Advise patients that they may experience dizziness, sedation and accommodation disorder (eg, blurry vision) during treatment with clonidine. Patients should not drive or operate machinery if they experience these effects.

Sudden discontinuation

Restlessness, palpitations, rapid rise in blood pressure, nervousness, tremor, headaches or nausea have been reported with sudden discontinuation of clonidine. Advise patients to speak to their healthcare provider before discontinuing treatment. Prescribers should gradually reduce the patient’s dose over 2–4 days when discontinuing clonidine.

Adverse effects and overdose

The most frequently reported adverse effects include dry mouth, sedation, dizziness and orthostatic hypotension (dizziness when standing after sitting or lying down).4,5 Transdermal application is also associated with skin reactions, including contact dermatitis (itchy rash), pruritis (itchy skin) and erythema (redness).1,2

There are an increasing number of international reports of clonidine overdose in children. These reports relate to accidental poisoning and dosing errors, many of which required medical intervention and/or hospitalisation.6,7

New Zealand data

Up to January 2023, the Centre for Adverse Reactions Monitoring (CARM) had received 127 suspected adverse reaction reports for clonidine, of which 11 were reported in children.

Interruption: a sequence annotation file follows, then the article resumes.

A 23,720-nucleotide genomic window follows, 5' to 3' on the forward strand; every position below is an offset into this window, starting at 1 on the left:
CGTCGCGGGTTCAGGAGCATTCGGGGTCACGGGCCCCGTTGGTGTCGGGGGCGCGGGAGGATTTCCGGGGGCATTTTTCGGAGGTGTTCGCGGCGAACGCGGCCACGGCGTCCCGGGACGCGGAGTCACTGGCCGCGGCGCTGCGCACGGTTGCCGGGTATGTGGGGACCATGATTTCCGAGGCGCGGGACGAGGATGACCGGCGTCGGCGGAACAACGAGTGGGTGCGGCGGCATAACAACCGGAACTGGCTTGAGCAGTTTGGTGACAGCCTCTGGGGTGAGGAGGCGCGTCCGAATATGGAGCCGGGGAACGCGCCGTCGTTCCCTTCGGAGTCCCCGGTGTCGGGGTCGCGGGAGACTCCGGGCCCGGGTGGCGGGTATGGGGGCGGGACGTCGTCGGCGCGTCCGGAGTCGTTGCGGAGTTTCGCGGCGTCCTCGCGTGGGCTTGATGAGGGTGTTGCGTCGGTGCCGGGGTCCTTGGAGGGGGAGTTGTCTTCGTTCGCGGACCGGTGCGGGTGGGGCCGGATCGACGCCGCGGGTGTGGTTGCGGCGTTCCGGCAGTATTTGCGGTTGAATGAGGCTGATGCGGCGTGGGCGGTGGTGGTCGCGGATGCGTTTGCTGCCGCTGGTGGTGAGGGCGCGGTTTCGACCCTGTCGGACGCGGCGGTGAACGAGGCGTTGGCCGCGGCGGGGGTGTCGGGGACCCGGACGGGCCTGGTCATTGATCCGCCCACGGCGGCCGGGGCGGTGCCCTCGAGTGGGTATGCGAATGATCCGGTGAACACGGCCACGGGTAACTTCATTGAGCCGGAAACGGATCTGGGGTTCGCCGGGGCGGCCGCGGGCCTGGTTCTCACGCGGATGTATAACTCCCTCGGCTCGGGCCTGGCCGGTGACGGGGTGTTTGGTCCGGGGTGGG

Of the 127 reports to CARM, the most frequently reported reaction terms were rash, dermatitis contact, depression, peripheral ischemia (impaired blood supply to the limbs) and nausea. Reports in children related to application site rash, somnolence (sleepiness), bradycardia and akathisia (a movement disorder that makes it hard to stay still).

From 1 January 2018 to 31 December 2022, the National Poisons Centre received 115 calls relating to clonidine exposure. Of these, 56 calls were related to exposure in a child aged 12 years or younger and in 21 of these calls, the child was exposed to clonidine by unintended exploratory access.

When prescribing or dispensing clonidine, remind patients about correct storage and disposal to ensure it remains out of sight and reach of children.


  1. CARSL Consulting. 2019. Catapres-TTS New Zealand Data Sheet 1 February 2019. URL: (accessed 22 June 2023).
  2. Viatris New Zealand. 2022. Clonidine Transdermal System USP New Zealand Data Sheet 15 March 2022. URL: (accessed 23 June 2023).
  3. Clinect NZ Pty Limited. 2020. Catapres Data Sheet 30 October 2020. URL: (accessed 23 June 2023).
  4. Teva Pharma New Zealand Limited. 2021. Clonidine (Teva) New Zealand Data Sheet 12 October 2021. URL: (accessed 22 June 2023).
  5. Medicianz Healthcare Limited. 2022. Clonidine HCl Injection New Zealand Data Sheet 20 January 2022. URL: (accessed 28 June 2023).
  6. Cairns R, Brown JA and Buckley NA. 2019. Clonidine exposures in children under 6 (2004–2017): a retrospective study. Archives of Disease in Childhood 104(3): 287–91. DOI: 10.1136/archdischild-2018-316026 (accessed 25 June 2023).
  7. Osterhoudt K. 2023. Clonidine, xylazine, and related imidazole poisoning In: UpToDate 16 June 2023. URL: (accessed 20 June 2023).
Hide menus
Show menus
0 1 2 4 5 6 7 9 [ /